SCHOTT solutions no. 1/2012 > Fiber Optics

Ultrapure PURAVIS™ glass optical fibers are manufactured at the German site in Mainz using an environmentally friendly process that includes neither lead nor arsenic or antimony. Photo: SCHOTT/C. Costard

Environmentally Friendly Fibers

SCHOTT sets new standards for high-tech glass optical fibers by launching PURAVIS™.

Thilo Horvatitsch

Glass optical fibers have conquered a wide range of applications in the area of light and image transmission. They open up many different applications in medicine, endoscopy, dental treatment, surgical microscopy or light therapy, for instance. They also offer new lighting options for the automotive world and product design or can be used to illuminate the field of work in the area of stereo­microscopy and industrial image processing (machine vision). When used for these purposes, these hair-thin fibers that are drawn from special glass at high temperatures offer a number of benefits. For instance, they deliver extremely high light transmission, are highly resistant to aging and weathering, in addition to being chemically resistant and nonflammable. This means they are ideally suited for use in security-related or futuristic fields like medical, aviation and automotive technology.

Tomorrow’s industrial standards will demand yet another increasingly important trait from materials like glass: environmental compatibility. And SCHOTT has now achieved a breakthrough in this very area. The technology group is introducing innovative, environmentally friendly glass optical fibers under the product name PURAVIS™ that offer several improved performance parameters compared to other types of glass fibers.
These high-tech fibers from SCHOTT are manufactured without using lead. Many other optical glasses and glass optical fibers still contain lead because this heavy metal actually increases the refractive index and acts as an optical stabilizer. In this case, the challenge that arose from not using lead was to come up with the right type of glass recipe with a high refractive index and excellent transmission.
Due to the superior optical properties of PURAVIS™ fibers – the photo shows them wound up on spools – more light is transmitted to the objects, while they retain their natural colors. Photo: SCHOTT/C. Costard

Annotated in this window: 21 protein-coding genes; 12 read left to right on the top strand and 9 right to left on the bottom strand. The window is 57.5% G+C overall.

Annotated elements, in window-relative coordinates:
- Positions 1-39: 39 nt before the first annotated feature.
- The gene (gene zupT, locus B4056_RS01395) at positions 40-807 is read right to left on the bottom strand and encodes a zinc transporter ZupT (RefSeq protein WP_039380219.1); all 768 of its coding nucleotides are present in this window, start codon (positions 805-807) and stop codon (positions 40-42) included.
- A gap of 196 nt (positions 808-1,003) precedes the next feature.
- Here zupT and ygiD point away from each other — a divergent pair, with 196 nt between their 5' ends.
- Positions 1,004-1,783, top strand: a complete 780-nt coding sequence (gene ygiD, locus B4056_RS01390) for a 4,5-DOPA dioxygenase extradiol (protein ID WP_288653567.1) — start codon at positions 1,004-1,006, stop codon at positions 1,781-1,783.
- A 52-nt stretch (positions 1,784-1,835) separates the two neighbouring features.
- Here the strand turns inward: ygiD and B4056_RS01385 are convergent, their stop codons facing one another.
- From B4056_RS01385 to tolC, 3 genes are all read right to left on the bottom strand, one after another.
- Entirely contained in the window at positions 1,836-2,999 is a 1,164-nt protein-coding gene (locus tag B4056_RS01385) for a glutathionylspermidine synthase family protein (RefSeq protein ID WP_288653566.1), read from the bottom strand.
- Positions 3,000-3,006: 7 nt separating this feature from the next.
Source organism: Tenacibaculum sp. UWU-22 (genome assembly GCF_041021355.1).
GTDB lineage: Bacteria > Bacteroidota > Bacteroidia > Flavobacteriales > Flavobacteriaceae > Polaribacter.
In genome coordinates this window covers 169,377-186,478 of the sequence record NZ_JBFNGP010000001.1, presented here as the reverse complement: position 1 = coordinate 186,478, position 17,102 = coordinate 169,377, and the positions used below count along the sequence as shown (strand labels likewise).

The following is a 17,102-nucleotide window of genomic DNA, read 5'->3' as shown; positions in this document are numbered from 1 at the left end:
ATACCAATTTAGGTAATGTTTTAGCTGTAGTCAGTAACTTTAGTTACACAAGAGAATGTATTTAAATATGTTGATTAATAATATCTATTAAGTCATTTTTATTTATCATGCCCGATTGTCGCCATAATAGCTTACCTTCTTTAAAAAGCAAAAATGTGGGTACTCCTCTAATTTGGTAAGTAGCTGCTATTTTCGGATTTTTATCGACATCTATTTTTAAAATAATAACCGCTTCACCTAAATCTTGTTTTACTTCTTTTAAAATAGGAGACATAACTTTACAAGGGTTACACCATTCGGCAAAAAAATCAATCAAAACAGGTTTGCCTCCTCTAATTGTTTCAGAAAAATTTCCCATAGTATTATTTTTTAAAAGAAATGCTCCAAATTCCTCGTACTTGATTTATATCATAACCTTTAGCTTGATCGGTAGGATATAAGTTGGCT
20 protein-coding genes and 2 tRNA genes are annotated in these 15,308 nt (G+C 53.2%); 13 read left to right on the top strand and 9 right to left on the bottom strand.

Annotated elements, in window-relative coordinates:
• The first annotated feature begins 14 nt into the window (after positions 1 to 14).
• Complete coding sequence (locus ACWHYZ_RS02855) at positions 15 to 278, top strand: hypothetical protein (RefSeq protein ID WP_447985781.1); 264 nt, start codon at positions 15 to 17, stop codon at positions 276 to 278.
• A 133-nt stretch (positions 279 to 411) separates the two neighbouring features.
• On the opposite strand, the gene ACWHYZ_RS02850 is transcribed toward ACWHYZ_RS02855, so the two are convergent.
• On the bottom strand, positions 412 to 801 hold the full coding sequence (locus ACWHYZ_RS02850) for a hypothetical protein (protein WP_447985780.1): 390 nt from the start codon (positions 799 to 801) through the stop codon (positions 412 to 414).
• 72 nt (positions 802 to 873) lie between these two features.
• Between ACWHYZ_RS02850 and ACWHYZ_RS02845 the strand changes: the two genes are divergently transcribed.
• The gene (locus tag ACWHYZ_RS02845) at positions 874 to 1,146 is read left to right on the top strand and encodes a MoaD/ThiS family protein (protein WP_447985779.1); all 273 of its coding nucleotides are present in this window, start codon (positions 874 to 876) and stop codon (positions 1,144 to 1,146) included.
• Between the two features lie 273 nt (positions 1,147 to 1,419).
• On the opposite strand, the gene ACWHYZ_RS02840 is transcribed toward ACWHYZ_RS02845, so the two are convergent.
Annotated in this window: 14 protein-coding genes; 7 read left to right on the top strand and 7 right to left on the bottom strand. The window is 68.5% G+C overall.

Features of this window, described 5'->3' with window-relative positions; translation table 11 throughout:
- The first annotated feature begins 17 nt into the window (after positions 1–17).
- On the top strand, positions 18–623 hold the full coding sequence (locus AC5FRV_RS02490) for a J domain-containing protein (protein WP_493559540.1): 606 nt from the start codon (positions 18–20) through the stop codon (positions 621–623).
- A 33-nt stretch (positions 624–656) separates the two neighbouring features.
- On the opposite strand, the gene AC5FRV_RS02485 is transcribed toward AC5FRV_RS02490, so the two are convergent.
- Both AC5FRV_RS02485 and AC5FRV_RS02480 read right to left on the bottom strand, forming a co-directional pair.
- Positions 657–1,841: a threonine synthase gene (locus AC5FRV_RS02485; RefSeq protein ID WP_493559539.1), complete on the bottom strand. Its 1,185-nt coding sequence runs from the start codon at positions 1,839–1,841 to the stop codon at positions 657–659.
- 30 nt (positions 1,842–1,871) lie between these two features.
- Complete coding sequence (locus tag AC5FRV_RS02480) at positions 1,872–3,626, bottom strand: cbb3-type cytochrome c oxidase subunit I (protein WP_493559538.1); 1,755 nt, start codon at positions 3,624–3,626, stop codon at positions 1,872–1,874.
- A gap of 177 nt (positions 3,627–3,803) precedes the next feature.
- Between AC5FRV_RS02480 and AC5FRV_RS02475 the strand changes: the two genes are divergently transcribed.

Furthermore, this newly developed, environmentally friendly process does not use arsenic or antimony either. Karen Holst, Product Manager for glass optical fibers at SCHOTT Lighting & Imaging, says it also meets future environmental requirements. As she puts it, “Every product that contains PURAVIS™ already complies with both the current and future EU regulations RoHS and REACH.”

The transmission of white light can be increased by up to ten percent by using carefully selected raw materials. Due to the fact that the colors shift only slightly, the illuminated objects also retain their natural color. For this reason, these fibers are particularly well-suited for medical applications like endoscopy or surgical microscopy.

Thanks to its improved numerical aperture, these light guides absorb more light to start with. At the same time, low attenuation in the visible range results in higher light yield at the end of the light guide. This means the light guide can have a smaller diameter and is thus easier to install.

Its improved chemical stability also extends the lifespan of the fibers. This is particularly important when it comes to medical reprocessing, in autoclaving and cleaning, for instance, but also for applications in automobiles. For instance, the company managed to reduce transmission losses after 100 autoclave cycles by up to 70 percent in comparison to conventional glass fibers.
SCHOTT hopes to be able to capitalize on these advantages as soon as possible. “We are in the process of replacing all of our conventional glass fibers with PURAVIS™. After all, this will enable us to work together with our customers on finding solutions to new challenges that extend well beyond current areas of application,” Karen Holst concludes. <|

“Environmental topics are the pacemakers for innovations”

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